Chappelle Strikes Back in First Live Show Since Leftist Mob Tried to Silence Him

(Photo by Evan Agostini/Invision/AP)

By now, conservatives who have been paying attention know the drill: Once the leftist horde latches on to someone who has crossed their imaginary line of WrongThink and demands fealty, and that person shows even an inch of weakness or issues an apology, they’re finished. And whatever their politics, many comedians and other entertainers who play the Hollywood game know — deep down — that’s what will happen, whether they’re willing to say it out loud or not.


But some of them stand their ground and don’t cede an inch. We recently lost one such figure, the great Norm Macdonald, whom I wrote about recently. But there’s also someone who’s still very much alive and in the faces of those who try to silence any voice that counters the radical left narrative of the hour — Dave Chappelle.

As my colleague Brandon Morse wrote about the hard-left’s initial furor over Chappelle’s daring to double-down in a new comedy special, “The Closer,” which just was released by Netflix:

Chappelle’s latest Netflix comedy special “The Closer” had a few shots taken at the trans community, and needless to say, they aren’t happy.

In one segment, Chappelle says he doesn’t have a problem with transgender people but does think J.K. Rowling was mistreated for her stance on transgenderism, saying that he too is a “TERF” or a “Trans-Exclusionary Radical Feminist.”

To be a TERF means to be a part of the feminist movement but to exclude men who claim they’re women from the quest for women’s equality. Moreover, Chappelle said that gender is a “fact.”

Brandon’s description of the transgender activists being “not happy” with the comedian is an understatement, of course. When the woke mob pounces, it goes all in. According to The Hollywood Reporter (THR), several activist groups, like GLAAD, have turned it to 11. One group, the National Black Justice Coalition (NBJC) even sent screeds of displeasure to the streamer — trying to get his special removed from the platform.


In the few days since The Closer was released, Chappelle has received condemnation from the NBJC, which called for the special to be pulled from the streamer. “With 2021 on track to be the deadliest year on record for transgender people in the United States — the majority of whom are Black transgender people — Netflix should know better,” NBJC executive director David Johns said in a statement released to media. “Perpetuating transphobia perpetuates violence. Netflix should immediately pull The Closer from its platform and directly apologize to the transgender community.”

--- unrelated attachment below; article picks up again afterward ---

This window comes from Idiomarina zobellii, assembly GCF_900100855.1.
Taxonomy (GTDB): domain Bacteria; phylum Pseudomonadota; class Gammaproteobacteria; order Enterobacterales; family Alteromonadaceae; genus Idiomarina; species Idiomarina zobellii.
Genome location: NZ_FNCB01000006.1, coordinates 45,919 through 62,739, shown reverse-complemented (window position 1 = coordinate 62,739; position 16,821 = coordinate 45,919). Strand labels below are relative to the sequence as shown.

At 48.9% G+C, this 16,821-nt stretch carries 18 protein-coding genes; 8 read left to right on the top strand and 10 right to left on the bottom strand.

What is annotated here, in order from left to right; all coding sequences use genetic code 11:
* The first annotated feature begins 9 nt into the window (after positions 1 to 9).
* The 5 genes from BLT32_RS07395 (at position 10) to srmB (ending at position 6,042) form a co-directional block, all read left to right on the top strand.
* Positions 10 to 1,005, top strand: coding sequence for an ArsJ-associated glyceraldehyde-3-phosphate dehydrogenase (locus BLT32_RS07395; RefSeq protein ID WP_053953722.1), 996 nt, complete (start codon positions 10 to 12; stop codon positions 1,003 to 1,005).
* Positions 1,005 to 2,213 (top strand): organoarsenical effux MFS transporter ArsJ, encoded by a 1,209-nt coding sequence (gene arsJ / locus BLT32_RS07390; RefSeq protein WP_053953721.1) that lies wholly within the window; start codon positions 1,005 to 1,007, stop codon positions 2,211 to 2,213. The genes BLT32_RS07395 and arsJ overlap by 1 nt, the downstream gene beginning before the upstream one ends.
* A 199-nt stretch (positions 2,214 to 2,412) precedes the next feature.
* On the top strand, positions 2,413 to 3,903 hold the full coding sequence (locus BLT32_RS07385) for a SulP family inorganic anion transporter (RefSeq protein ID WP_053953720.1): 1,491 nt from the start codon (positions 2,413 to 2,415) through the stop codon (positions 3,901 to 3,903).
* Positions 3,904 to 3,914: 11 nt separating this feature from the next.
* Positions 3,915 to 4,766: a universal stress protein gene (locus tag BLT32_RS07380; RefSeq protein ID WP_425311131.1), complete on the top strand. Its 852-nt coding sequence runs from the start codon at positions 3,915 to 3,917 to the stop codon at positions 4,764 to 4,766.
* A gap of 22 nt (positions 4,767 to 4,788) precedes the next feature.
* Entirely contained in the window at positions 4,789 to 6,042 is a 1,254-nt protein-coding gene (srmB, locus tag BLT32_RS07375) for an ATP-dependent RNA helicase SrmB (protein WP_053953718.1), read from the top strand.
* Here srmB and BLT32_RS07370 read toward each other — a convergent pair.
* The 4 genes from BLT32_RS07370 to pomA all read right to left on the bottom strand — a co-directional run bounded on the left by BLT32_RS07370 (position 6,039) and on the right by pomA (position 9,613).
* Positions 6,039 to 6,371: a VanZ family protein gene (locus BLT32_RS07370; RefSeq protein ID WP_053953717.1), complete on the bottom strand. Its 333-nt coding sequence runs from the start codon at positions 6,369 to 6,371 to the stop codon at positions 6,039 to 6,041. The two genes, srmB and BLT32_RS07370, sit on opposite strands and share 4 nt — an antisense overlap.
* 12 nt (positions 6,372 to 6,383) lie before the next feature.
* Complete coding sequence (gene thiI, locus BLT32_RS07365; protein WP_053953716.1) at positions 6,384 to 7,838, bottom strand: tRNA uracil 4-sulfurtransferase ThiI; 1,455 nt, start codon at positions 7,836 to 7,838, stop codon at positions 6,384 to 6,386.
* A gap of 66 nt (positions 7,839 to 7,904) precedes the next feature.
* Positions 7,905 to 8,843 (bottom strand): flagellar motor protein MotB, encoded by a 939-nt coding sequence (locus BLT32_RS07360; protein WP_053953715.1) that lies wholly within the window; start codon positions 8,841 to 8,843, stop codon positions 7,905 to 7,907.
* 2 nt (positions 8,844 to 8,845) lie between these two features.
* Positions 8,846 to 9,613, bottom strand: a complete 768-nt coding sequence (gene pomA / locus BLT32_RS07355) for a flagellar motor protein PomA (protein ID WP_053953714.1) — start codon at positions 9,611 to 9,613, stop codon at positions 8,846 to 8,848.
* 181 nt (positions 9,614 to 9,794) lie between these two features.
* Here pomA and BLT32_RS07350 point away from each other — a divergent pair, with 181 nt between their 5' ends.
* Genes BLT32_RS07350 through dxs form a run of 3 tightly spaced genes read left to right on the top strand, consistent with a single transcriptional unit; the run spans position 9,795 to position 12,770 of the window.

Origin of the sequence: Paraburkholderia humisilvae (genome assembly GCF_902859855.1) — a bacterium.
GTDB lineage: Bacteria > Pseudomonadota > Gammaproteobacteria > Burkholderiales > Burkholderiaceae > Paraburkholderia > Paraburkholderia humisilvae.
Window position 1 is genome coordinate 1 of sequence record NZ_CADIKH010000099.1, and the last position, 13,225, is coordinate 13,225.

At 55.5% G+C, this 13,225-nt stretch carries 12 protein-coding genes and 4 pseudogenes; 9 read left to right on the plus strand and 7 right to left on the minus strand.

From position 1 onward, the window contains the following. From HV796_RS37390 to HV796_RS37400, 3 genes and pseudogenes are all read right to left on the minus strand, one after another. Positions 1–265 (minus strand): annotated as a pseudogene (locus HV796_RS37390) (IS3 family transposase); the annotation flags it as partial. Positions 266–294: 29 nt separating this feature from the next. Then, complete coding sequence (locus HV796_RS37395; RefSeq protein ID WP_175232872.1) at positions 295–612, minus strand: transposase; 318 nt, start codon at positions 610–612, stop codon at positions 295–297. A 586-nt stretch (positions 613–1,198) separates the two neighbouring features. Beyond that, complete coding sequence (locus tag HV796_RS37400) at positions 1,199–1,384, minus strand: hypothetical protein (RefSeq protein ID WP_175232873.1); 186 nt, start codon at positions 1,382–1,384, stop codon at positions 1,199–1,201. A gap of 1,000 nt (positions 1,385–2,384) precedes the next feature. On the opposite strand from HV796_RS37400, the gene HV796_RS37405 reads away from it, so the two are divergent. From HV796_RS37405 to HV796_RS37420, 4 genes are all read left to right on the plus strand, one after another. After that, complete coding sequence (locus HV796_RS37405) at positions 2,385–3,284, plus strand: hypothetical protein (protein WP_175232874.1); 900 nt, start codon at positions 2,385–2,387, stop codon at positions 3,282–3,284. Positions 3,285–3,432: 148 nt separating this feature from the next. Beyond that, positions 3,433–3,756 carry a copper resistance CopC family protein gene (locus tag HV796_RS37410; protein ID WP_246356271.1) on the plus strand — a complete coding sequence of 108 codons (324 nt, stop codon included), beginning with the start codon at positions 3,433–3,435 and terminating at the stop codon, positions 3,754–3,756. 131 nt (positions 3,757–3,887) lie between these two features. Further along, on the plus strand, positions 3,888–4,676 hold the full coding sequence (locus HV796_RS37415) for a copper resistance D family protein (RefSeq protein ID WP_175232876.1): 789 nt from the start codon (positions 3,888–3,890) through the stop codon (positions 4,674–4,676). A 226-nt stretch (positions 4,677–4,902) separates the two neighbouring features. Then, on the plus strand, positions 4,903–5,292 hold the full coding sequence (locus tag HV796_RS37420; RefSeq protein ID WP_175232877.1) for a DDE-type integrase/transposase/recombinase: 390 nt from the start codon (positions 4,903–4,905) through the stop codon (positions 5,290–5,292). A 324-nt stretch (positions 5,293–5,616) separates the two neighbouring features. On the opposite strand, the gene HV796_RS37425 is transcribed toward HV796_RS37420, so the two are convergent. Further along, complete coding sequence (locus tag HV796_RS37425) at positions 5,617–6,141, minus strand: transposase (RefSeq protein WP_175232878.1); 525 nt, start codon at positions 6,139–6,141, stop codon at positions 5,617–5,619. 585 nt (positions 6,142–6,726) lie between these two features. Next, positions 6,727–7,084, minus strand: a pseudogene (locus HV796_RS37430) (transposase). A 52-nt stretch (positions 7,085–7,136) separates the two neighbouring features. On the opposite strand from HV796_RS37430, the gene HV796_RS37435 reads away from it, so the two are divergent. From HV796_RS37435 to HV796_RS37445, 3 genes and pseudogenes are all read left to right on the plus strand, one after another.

But has Chappelle crumbled in the tsunami of attacks on him? No, he has not. Not even an inch. In a live concert at Los Angeles’ Hollywood Bowl on Thursday night, the first one since the woke attack, he addressed the issue of cancel culture, and the attempt to take him and comedy as a whole down, head-on.

Warning: contains coarse language

via THR:

“If this is what being canceled is like, I love it,” the 48-year-old said in response to a standing ovation. The line, and many more like it, was greeted by rapturous applause from the crowd, which included a masked Brad PittTiffany Haddish, Donnell Rawlings, Chuck Lorre, Sterling K. Brown and others. At another point, he was more blunt: “F*ck Twitter. F*ck NBC News, ABC News, all these stupid ass networks. I’m not talking to them. I’m talking to you. This is real life.”

Before Dave Chappelle took to the mic, the evening opened with fellow comedian Jeff Ross, then the audience was shown a new documentary, “Untitled: Dave Chappelle Documentary,” about “last year’s ‘Summer Camp’ series,” which involved Chappelle and, as THR called them, “his circle of famous friends” putting on over 50 shows in Yellow Springs, Ohio, the rural/college town where Chappelle still lives. I think it says a lot about where his head is, that he doesn’t live anywhere close to Tinseltown.


Anyway, the actor and comedian went on to refer to the film, and what’s really important to him (and should be to everyone), later in his speech;

For his part, Chappelle delivered an earnest moment when he doubled down on themes so prominently displayed in the doc. “Do something nice for someone who looks nothing like you,” he said during the event, which wrapped at 11 p.m. with a fireworks display. “We have to trust one another.”

Whatever your political positions might be privately, does it really matter, when that’s where your heart is for the whole world to see?


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